She says a lot of families in the community are struggling, including youth, young families and grandparents raising mokopuna. They want access to Healthy Homes assessments, help finding employment, and support dealing with WINZ.
“We create a whānau plan and set goals. I then navigate our whānau to organisations which will benefit them and support them along their pathway.
“A lot of whānau are too shy to approach WINZ for various reasons, so I help them build that relationship. They need assistance with their children’s necessities, such as school uniforms and clothing, and travel costs for those who go to schools in Rotorua. In some cases, WINZ is their only option so I help them with their confidence to go in there.”
Paulla says the changes in the whānau are almost immediate once they develop their Whānau Ora plan.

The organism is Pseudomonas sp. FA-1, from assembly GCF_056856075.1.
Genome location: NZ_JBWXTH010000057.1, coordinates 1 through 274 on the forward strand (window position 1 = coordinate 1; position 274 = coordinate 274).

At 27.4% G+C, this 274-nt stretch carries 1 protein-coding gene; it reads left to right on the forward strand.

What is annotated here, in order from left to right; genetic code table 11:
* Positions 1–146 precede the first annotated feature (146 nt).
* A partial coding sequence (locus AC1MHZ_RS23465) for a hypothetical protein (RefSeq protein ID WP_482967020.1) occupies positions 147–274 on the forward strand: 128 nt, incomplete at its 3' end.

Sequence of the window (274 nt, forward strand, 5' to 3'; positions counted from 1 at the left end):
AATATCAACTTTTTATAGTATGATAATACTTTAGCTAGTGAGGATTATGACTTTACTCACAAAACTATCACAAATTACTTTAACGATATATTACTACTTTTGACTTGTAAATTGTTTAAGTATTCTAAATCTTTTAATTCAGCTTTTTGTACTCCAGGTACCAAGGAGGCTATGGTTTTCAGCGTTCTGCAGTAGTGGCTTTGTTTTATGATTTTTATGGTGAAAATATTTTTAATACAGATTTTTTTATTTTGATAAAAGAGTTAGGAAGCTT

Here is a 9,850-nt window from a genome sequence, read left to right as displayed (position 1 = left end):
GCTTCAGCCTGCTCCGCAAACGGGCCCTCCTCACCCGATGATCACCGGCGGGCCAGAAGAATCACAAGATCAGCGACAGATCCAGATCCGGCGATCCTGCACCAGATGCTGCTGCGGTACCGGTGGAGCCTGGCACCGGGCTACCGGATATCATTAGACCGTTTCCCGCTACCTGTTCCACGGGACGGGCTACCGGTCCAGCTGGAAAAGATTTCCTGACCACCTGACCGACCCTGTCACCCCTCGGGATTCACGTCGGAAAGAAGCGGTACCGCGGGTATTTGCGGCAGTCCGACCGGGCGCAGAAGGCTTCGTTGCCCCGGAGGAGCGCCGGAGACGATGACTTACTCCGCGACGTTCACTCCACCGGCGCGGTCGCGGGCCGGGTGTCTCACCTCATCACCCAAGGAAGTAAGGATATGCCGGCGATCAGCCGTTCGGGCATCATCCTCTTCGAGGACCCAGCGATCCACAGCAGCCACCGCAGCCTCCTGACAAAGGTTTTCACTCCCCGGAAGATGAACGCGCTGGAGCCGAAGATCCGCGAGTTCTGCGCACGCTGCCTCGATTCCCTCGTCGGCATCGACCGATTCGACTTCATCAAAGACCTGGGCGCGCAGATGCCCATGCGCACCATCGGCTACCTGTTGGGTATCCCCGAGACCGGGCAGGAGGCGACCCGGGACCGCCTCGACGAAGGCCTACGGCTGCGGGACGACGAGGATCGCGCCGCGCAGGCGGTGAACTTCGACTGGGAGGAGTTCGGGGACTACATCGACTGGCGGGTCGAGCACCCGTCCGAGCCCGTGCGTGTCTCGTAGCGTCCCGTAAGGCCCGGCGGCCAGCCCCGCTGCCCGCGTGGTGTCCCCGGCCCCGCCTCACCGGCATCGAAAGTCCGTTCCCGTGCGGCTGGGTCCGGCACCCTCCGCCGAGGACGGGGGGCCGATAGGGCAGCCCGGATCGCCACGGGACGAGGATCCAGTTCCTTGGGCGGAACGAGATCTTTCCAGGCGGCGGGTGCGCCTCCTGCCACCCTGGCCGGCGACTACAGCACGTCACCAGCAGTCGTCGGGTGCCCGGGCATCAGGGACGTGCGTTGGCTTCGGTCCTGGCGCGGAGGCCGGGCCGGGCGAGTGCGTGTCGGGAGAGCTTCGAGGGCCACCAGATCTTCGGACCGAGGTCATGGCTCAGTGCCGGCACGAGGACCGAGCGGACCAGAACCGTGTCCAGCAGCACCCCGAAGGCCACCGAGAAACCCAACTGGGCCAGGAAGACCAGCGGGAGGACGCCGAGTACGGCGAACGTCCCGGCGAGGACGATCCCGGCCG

“I’ve had a few come in really stressed, and you can feel their desperation. They’ve had doors closed on them everywhere and had nowhere else to go. We create a plan for them by identifying where they are currently, and then setting goals on where they want to be in the future.
“There are a lot of surface issues to be addressed before they can start looking at future vision. For most, their vision is just to be happy, which I find really sad. So, we focus on that and try to ease the burden they’re carrying. We go through the short-term vision, and then set the long-term vision. It’s hard because we haven’t got many resources in our community, but we do our best.
“They start getting motivated, and once they start achieving their goals, they become empowered. I love seeing that. A lot of my whānau have done full turnarounds from when they first walked in the door. They’re smiling and happy now, and we are still working, always working, to achieve their goals.”